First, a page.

In contrast to the virtually transparent approach to Wrapping used by Christo and Jeanne-Claude I chose 3 images that represented heavy, almost complete coverage of a base object with wrappings.
1. Sheila Hicks is the master of the tight, repetitive wrap, gems to be gained from looking at Sheila’s work are her ability to balance colour across a wide range of colours, her skill at maintaining interest when working with limited tonal changes and, the one I most envy her ability to take a stack or pile of objects and lay them out so they look like a piece of art not just a pile of cast offs.
I have a friend that can place seashells on her bathroom shelves so they are elevated to the status of interior design ornament whilst my attempts to do the same look like something the kids have dumped after a trip to the beach, or some litter that needs to be swept up into the bin. Sheila and my friend Allyson are both amazing.
2. I actually had to drag myself away from the Modern Eccentrics blog, there is some very interesting stuff on there.
This big bundle is another natural dye project. On one hand I feel sad that this wrap no longer exists but fascinated by the fact that somewhere it’s contents have been transformed and are now part of some other considered pieces or sitting looking scrummy in a pile of fabric brimming with potential.
3. Our course materials focus on wrapping with thread, paper and other hand held items you can twist, like wire and elastic bands etc and this image from Eva Hesse opened my mind to the possibility of using more fluid elements to wrap (dip) with; glue, thick sandy paint, plaster of paris, fibres (dog hair – I think I might have a supplier!) mixed in glue, concrete. The possibilities are endless!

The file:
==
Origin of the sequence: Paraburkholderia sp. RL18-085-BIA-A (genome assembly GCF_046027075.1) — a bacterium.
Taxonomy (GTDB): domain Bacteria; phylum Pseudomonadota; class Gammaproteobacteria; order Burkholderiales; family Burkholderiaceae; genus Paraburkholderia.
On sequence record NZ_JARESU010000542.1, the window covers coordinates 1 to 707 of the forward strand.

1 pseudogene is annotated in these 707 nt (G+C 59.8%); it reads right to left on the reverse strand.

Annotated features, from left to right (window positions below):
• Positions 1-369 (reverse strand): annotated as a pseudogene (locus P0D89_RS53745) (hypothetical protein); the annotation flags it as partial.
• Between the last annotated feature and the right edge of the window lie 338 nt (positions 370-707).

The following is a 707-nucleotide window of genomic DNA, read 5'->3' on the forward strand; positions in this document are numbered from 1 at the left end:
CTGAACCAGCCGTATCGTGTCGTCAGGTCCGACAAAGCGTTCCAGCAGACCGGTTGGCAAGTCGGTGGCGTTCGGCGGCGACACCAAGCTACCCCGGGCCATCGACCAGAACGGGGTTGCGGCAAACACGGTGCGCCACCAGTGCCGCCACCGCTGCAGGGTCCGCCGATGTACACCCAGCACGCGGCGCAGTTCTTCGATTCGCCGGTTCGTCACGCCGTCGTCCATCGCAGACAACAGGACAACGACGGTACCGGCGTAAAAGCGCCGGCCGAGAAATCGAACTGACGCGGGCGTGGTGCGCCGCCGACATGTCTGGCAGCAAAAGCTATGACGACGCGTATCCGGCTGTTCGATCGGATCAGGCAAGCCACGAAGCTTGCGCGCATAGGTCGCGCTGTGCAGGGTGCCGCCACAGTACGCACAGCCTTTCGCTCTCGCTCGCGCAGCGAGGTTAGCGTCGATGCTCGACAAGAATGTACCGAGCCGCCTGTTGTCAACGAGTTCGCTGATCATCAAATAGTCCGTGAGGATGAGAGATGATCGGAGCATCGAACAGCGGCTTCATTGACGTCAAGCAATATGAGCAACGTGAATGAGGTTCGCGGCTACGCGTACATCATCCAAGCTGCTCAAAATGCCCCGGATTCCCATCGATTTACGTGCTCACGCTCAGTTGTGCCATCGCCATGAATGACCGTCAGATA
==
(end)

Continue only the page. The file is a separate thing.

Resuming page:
Mixtures of Natural & Manmade
I’ve just come to that point when I think I might have picked too much to write about but I’m going to plough on, unlike the rest of my county of Shropshire that seems to have leap on the idea of a snow day like hyenas on a fallen gazelle. I bet there’s not a loaf of bread to be found on the shelves of Waitrose.
Back to the research.
These packages make me think of the lovely Lotta and her little bundles of found objects, her OCA journey stopped far too soon, I know it took bravery and lots of thinking to make the decision to step down and, although I’m able to keep in touch with her beautiful work on Instagram I still miss her being part of our textile group.
1. All that yummy drift wood makes me happy in Aly de Groot’s piece, it’s all be built up with a delicate considered hand.